We don’t hear much about croquettes, (“crow-ketts’”), though they were a common item on most mid-level
restaurants and diners in the recent past. They are a small patty or oblong-shaped food made from meat, potatoes and vegetables. They are served in homes as entrees, appetizers, sides or off of food trucks. Most are savory, some are sweet.
Actually, the making of croquettes is quite similar to making meatballs. Instead of hamburg, you can choose items from the list below, adding favorite seasonings, both are mixed well, need an egg and dry crumbs to bind the mixture. The method changes when only the croquettes are then dipped in beaten egg, then dredged in dry crumbs for a crisp, crunchy exterior. Both then get fried or baked. Frequently, they are both served with gravy or a dipping sauce.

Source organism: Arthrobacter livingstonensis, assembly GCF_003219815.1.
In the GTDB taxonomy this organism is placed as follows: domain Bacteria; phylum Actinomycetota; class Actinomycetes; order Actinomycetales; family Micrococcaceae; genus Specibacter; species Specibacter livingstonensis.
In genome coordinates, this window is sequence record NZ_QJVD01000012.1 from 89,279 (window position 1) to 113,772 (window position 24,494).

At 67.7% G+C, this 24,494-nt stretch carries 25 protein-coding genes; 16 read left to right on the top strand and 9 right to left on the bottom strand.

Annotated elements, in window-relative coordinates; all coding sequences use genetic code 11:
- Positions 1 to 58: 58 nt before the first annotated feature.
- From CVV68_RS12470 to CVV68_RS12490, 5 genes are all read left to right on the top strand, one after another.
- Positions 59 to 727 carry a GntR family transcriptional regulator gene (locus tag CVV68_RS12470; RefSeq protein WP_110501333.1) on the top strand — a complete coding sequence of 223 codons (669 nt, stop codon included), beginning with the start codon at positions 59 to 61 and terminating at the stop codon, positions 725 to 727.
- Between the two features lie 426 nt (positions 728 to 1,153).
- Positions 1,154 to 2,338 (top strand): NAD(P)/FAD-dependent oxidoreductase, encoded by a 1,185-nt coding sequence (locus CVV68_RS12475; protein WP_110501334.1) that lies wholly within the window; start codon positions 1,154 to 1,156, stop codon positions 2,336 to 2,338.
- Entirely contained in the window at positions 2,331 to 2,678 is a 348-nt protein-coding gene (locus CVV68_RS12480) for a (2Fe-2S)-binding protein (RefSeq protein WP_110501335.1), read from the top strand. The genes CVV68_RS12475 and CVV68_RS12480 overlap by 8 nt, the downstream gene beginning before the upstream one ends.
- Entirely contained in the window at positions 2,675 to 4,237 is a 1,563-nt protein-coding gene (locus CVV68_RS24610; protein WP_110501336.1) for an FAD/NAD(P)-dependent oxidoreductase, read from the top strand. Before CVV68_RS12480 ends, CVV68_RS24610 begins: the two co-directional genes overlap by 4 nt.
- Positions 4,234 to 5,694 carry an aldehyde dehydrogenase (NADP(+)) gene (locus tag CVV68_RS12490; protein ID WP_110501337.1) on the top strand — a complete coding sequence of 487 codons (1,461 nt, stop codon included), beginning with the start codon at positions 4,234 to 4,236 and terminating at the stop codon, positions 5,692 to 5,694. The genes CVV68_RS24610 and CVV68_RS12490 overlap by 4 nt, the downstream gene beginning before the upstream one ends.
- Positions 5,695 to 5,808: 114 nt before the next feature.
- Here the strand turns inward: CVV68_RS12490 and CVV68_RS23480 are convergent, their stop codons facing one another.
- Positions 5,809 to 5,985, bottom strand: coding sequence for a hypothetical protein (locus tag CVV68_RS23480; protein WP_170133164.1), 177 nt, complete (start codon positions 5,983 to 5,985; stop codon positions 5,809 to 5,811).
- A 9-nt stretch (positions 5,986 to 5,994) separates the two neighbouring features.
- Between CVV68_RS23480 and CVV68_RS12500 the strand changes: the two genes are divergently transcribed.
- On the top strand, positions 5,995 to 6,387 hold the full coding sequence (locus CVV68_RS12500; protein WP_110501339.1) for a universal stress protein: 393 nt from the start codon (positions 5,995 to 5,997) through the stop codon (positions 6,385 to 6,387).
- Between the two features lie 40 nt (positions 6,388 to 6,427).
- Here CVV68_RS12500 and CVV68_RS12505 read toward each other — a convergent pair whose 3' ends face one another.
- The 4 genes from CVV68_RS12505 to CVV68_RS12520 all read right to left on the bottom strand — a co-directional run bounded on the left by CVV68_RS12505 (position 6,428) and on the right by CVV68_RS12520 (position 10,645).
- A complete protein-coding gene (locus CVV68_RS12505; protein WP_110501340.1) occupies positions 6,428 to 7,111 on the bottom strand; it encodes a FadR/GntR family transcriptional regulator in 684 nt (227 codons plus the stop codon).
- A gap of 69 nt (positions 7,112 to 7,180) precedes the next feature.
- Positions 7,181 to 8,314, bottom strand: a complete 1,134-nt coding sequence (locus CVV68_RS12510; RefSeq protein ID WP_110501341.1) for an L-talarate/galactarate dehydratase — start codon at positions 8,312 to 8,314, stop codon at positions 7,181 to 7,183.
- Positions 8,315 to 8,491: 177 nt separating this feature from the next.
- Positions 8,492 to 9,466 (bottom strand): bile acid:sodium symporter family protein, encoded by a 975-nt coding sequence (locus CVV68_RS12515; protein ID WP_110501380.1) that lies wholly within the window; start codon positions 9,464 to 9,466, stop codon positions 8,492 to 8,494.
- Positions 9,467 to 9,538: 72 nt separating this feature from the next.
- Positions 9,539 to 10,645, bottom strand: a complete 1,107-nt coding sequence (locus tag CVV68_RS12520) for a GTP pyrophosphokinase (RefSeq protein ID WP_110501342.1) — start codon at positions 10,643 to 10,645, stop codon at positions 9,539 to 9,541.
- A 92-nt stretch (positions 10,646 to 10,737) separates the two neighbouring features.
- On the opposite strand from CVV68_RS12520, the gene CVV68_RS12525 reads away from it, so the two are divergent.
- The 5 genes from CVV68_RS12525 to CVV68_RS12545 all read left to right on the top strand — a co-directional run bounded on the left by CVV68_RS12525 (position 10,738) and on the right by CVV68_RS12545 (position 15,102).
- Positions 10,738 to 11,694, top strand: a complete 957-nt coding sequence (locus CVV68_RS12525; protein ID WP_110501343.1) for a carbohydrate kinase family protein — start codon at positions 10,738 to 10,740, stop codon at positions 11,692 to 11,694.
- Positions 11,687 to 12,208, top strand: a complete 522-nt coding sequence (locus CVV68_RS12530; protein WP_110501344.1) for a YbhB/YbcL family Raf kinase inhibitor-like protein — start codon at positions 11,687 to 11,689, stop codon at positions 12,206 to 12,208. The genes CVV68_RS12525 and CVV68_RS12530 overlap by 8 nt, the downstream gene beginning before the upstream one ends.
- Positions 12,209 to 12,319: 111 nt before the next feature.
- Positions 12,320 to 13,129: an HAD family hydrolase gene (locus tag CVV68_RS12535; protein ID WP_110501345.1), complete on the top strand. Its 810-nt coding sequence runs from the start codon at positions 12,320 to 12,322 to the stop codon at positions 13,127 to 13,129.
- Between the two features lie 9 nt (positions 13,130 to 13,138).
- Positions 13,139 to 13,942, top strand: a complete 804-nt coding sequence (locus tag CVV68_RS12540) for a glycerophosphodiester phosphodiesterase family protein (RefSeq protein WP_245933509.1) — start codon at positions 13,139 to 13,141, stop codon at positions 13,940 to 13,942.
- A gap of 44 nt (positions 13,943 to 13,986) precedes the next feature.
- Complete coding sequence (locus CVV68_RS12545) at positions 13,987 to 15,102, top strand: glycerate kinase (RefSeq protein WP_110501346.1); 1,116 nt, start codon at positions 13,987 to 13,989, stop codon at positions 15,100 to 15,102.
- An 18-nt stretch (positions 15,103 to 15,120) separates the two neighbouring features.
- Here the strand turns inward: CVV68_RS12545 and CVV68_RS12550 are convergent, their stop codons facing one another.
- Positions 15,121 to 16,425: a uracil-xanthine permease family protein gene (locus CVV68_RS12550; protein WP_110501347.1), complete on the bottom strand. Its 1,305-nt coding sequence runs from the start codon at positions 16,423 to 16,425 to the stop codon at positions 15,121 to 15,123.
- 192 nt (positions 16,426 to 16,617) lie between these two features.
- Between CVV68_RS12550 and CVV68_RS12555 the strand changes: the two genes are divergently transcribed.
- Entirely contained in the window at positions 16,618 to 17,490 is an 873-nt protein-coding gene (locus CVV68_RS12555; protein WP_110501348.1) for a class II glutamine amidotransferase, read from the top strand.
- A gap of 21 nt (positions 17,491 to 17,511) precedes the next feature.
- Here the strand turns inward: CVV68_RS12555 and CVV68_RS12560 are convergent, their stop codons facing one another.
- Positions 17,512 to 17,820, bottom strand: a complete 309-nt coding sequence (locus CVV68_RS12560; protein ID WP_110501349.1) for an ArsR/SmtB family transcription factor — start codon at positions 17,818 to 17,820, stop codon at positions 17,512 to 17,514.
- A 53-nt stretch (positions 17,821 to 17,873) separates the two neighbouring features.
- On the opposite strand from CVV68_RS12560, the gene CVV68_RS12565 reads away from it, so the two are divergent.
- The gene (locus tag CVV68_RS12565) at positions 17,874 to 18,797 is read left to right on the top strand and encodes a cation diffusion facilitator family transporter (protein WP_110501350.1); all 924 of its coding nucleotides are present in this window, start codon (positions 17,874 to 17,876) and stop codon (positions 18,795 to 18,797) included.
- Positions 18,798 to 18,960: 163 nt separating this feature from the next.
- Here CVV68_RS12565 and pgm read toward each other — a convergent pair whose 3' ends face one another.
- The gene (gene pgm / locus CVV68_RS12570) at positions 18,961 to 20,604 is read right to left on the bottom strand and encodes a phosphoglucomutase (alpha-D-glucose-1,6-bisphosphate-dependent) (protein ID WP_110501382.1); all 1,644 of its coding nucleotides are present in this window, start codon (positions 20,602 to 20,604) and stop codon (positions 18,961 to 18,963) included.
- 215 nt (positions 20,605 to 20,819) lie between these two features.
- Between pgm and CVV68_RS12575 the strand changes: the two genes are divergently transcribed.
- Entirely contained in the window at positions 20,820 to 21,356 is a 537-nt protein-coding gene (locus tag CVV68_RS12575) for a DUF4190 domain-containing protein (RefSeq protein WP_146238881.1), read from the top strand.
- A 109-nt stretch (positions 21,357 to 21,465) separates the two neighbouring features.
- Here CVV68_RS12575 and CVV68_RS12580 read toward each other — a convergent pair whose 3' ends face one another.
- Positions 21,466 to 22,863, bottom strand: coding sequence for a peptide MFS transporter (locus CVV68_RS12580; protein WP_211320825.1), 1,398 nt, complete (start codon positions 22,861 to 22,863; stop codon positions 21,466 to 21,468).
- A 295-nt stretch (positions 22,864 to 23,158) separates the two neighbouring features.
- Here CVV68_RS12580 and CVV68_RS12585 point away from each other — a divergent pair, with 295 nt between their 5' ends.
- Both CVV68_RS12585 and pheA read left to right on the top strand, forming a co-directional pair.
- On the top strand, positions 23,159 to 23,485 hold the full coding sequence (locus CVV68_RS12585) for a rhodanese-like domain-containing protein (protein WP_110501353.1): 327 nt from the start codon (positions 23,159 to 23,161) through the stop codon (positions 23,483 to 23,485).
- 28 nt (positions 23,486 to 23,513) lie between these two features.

One example of sweet croquettes calls for sweet potatoes, white rice, honey/sugar, dry peanuts and fresh ginger along with other basic croquette ingredients. Raisins and nuts would go well, and a topping might be mango chutney or whipped cream.
Most cultures have their own version of croquettes. The Dutch were enjoying croquettes as early as 1690. Escoffier wrote about them back in 1898. It wasn’t long before they appeared all over Europe. By the early 1900s settlers were reading about them in the United States. The earliest restaurant offering of croquettes in the U.S. was the chain, Howard Johnson, with their frozen chicken croquettes in 1938.
- Béchamel sauce topping
- Cracker crumbs
- Dipping sauce
- Mashed potato
- Melted butter
- Parmesan cheese
- Spices and herbs to taste
Possible binders: eggs and flour, cornmeal, cracker crumbs, bread crumbs or rice.
The croquette may contain a wide variety of ingredients mixed together, or may consist of just one basic filling.
Below are foodsites with croquette recipes.